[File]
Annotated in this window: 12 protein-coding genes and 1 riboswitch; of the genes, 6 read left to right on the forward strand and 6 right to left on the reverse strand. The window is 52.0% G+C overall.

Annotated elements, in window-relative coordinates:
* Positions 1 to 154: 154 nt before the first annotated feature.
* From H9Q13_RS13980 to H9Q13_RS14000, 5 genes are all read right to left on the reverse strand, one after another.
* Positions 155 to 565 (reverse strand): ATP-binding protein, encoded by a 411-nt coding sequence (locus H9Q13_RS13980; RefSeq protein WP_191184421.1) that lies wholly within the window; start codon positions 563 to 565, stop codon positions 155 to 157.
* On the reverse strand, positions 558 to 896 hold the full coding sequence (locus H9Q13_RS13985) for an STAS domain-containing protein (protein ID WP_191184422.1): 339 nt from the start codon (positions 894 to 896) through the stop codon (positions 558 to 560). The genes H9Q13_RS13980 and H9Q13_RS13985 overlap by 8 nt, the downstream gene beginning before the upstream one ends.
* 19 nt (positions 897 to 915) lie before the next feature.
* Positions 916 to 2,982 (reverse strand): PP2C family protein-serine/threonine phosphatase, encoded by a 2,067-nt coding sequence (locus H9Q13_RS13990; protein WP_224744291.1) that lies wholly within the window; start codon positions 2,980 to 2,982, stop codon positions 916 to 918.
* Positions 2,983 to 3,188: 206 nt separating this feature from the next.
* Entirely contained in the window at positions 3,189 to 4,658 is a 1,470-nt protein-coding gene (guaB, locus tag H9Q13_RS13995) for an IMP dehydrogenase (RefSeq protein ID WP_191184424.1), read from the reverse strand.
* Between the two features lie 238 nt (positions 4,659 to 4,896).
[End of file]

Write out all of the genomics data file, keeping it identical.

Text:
Annotated in this window: 12 protein-coding genes and 1 riboswitch; of the genes, 6 read left to right on the forward strand and 6 right to left on the reverse strand. The window is 52.0% G+C overall.

Annotated elements, in window-relative coordinates:
* Positions 1 to 154: 154 nt before the first annotated feature.
* From H9Q13_RS13980 to H9Q13_RS14000, 5 genes are all read right to left on the reverse strand, one after another.
* Positions 155 to 565 (reverse strand): ATP-binding protein, encoded by a 411-nt coding sequence (locus H9Q13_RS13980; RefSeq protein WP_191184421.1) that lies wholly within the window; start codon positions 563 to 565, stop codon positions 155 to 157.
* On the reverse strand, positions 558 to 896 hold the full coding sequence (locus H9Q13_RS13985) for an STAS domain-containing protein (protein ID WP_191184422.1): 339 nt from the start codon (positions 894 to 896) through the stop codon (positions 558 to 560). The genes H9Q13_RS13980 and H9Q13_RS13985 overlap by 8 nt, the downstream gene beginning before the upstream one ends.
* 19 nt (positions 897 to 915) lie before the next feature.
* Positions 916 to 2,982 (reverse strand): PP2C family protein-serine/threonine phosphatase, encoded by a 2,067-nt coding sequence (locus H9Q13_RS13990; protein WP_224744291.1) that lies wholly within the window; start codon positions 2,980 to 2,982, stop codon positions 916 to 918.
* Positions 2,983 to 3,188: 206 nt separating this feature from the next.
* Entirely contained in the window at positions 3,189 to 4,658 is a 1,470-nt protein-coding gene (guaB, locus tag H9Q13_RS13995) for an IMP dehydrogenase (RefSeq protein ID WP_191184424.1), read from the reverse strand.
* Between the two features lie 238 nt (positions 4,659 to 4,896).